Phenotypic Plasticity in Bacterial Biofilms as It Affects Issues of Viability and Culturability

  • J. William Costerton


Microbiology is approaching a critical intellectual challenge, which is brought into focus by the discovery of viable but nonculturable organisms in nature. In a continuous operational sequence, beginning with Louis Pasteur one and a half centuries ago, we have been preoccupied by the planktonic bacterial cells that grow so rapidly and readily in our cunningly formulated media in vitro. Until very recently a bacterial cell was not considered to exist, if it could not make the very rapid transition from its phenotype in its natural environment to this stylized entity in the test tube. Modern direct observations of natural populations have shown hundreds of morphotypes of bacterial cells that yield no corresponding planktonic cells on culture, and even more modern nucleotide analyses have shown the presence of many organisms that have never yielded culturable cells. Microbiology is seen to have concentrated on the minority of bacteria that can be cultured from nature, partly because of our understandable preoccupation with organisms that cause specific problems such as acute diseases of ourselves or of our domestic plants and animals. For these special organisms we have always developed suitable media and culture methods, and many of these media and methods actually discourage the growth of “environmental” species. This approach has produced the vaccines and antibiotics that still control many bacterial diseases, but the science of microbiology has committed a grave intellectual error, and we know very little of the neglected organisms that didn’t happen to like to grow in our specialized media.


Phenotypic Plasticity Planktonic Cell Sessile Cell Sessile Bacterium Sessile Community 


Unable to display preview. Download preview PDF.

Unable to display preview. Download preview PDF.


  1. 1.
    Costerton, J. W., Z. Lewandowski, D. E. Caldwell, D. R. Korber, and H. M. Lappin-Scott. 1995. Microbial biofilms. Annu. Rev. Micro. 49:711–745.CrossRefGoogle Scholar
  2. 2.
    Costerton, J. W., Z. Lewandowski, D. DeBeer, D. Caldwell, D. Korber, and G. James. 1994. Biofilms, the customized microniche. J. Bacteriol. 176:2137–2142.PubMedGoogle Scholar
  3. 3.
    Costerton, J. W., P. S. Stewart, and E. P. Greenberg. 1999. Bacterial biofilms: a common cause of persistent infections. Science 284:1318–1322.PubMedCrossRefGoogle Scholar
  4. 4.
    Davies, D. G., and G. G. Geesey. 1995. Regulation of the alginate biosynthesis gene algC in Pseudomonas aeruginosa during biofilm development in continuous culture. Appl. Environ. Microbiol. 61:860–867.PubMedGoogle Scholar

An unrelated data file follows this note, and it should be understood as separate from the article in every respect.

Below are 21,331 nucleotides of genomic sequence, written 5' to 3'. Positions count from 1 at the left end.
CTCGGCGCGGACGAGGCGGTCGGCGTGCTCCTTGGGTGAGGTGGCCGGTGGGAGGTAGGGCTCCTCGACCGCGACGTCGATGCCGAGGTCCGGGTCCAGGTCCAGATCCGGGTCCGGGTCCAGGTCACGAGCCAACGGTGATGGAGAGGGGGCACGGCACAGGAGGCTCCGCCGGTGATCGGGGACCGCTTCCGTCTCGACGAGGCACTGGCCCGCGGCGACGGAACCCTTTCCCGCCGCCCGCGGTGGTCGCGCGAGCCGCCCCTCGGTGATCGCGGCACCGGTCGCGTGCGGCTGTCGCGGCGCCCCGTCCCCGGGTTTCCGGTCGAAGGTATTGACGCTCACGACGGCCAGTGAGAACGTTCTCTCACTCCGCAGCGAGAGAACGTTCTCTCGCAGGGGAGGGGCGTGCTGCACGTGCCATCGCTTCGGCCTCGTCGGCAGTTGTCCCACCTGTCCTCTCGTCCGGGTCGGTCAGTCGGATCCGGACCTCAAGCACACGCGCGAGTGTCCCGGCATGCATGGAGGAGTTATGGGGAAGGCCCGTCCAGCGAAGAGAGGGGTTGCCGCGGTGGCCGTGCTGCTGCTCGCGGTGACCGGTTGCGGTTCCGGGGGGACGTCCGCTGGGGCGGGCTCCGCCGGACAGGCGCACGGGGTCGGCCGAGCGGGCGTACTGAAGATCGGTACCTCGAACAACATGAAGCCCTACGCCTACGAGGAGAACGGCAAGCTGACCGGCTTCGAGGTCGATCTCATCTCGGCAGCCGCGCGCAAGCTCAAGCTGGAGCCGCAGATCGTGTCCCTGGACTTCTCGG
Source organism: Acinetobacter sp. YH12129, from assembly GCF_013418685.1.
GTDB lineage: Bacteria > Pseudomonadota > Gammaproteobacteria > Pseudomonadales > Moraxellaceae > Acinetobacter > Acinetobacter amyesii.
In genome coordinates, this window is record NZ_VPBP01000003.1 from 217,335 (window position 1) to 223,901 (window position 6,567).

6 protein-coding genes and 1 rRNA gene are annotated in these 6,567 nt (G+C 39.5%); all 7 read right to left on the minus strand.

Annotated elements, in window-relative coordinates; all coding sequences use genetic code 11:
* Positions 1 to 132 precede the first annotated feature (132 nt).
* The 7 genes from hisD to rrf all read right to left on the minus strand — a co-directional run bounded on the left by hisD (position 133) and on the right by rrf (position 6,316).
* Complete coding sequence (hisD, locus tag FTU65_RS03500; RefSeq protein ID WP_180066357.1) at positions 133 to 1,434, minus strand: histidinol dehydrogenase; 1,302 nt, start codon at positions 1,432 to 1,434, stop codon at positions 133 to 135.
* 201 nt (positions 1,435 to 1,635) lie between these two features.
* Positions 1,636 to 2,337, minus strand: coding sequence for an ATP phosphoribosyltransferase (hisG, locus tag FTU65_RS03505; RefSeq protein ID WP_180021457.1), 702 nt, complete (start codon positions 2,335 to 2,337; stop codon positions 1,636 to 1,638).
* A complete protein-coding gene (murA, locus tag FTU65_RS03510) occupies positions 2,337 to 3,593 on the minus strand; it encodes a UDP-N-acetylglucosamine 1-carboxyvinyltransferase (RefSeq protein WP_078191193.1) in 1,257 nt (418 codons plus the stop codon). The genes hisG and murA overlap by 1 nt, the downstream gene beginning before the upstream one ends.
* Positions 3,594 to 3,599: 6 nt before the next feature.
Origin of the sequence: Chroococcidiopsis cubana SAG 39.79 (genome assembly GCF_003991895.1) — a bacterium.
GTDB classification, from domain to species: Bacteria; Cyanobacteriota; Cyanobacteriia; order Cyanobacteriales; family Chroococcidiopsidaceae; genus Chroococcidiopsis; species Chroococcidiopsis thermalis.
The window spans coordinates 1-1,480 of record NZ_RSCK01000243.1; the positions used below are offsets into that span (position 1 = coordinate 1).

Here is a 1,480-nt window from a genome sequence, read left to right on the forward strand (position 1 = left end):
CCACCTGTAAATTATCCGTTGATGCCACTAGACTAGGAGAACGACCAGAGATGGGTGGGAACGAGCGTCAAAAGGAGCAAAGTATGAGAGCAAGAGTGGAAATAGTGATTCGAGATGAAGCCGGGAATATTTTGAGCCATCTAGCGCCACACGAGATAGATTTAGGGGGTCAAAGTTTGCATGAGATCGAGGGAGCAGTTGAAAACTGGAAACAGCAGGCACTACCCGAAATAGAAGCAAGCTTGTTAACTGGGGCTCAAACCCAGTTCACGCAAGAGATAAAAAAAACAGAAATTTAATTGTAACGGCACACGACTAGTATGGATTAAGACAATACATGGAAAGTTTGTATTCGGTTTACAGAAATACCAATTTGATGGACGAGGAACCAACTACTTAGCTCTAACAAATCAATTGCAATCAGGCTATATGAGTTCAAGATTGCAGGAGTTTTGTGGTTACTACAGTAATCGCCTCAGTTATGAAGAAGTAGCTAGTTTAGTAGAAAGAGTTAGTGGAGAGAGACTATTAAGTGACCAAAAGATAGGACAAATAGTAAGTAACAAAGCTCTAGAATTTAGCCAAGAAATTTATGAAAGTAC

5. 5.
    Davies, D. G., M. R. Parsek, J. P. Pearson, B. H. Iglewski, J. W. Costerton, and E. P. Greenberg. 1998. The involvement of cell-to-cell signals in the development of a bacterial biofilm. Science 280: 295–298.PubMedCrossRefGoogle Scholar
  6. 6.
    deBeer, D., P. Stoodley, F. Roe, and Z. Lewandowski. 1994. Effects of biofilm structures on oxygen distribution and mass transport. Biotechnol. Bioeng. 43:1131–1138.CrossRefGoogle Scholar
  7. 7.
    Deretic, V., M. J. Schurr, J. C. Boucher, and D. W. Martin. 1994. Conversion of Pseudomonas aeruginosa to mucoidy in cystic fibrosis: environmental stress and regulation of bacterial virulence by alternative sigma factors. J. Bacter. 176:2113–2780.Google Scholar
  8. 8.
    Dunny, G. M., and B. A. Leonard. 1997. Cell-cell communication in Gram-positive bacteria. Ann. Rev. Microbiol. 51:527–564.CrossRefGoogle Scholar
  9. 9.
    Fuqua, W. C., E. P. Winans, and E. P. Greenberg. 1994. Quorum sensing in bacteria: The Lux R-Lux I family of cell density-responsive transcriptional regulators. J. Bacteriol. 176:269–275.PubMedGoogle Scholar
  10. 10.
    Jensen, E. T., A. Kharazmi, K. Lam, and J. W. Costerton. 1990. Human polymorphonuclear leukocyte response to Pseudomonas aeruginosa biofilms. Infect. Immun. 58:2383–2385.PubMedGoogle Scholar
  11. 11.
    Kudo, H., K.-J. Cheng, and J. W. Costerton. 1987. Interactions between Treponema bryantii and cellulolytic bacteria in the in vitro digestion of straw cellulose. Can. J. Microbiol. 33:244–248.PubMedCrossRefGoogle Scholar
  12. 12.
    Lewandowski, Z., S. A. Altobelli, and E. Fukushima. 1993. NMR and microelectrode studies of hydrodynamics and kinetics in biofilms. Biotechnol. Prog. 9:40–45.CrossRefGoogle Scholar
  13. 13.
    Nickel, J. C., I. Ruseska, J. B. Wright, and J. W. Costerton. 1985. Tobramycin resistance of Pseudomonas aeruginosa cells growing as a biofilm on urinary catheter material. Antimicrob. Agents Chemother. 27:619–624.PubMedGoogle Scholar
  14. 14.
    Stoodley, P., I. Dodds, Z. Lewandowski, A. B. Cunningham, J. D. Boyle, and H. M. Lappin-Scott. 1999. Influence of hydrodynamics and nutrients on biofilm structure. J. Appl. Microbiol. 85: 19S–28S.CrossRefGoogle Scholar

Copyright information

© ASM Press, Washington, D.C. 2000

Authors and Affiliations

  • J. William Costerton
    • 1
  1. 1.Center for Biofilm EngineeringMontana State UniversityBozemanUSA

Personalised recommendations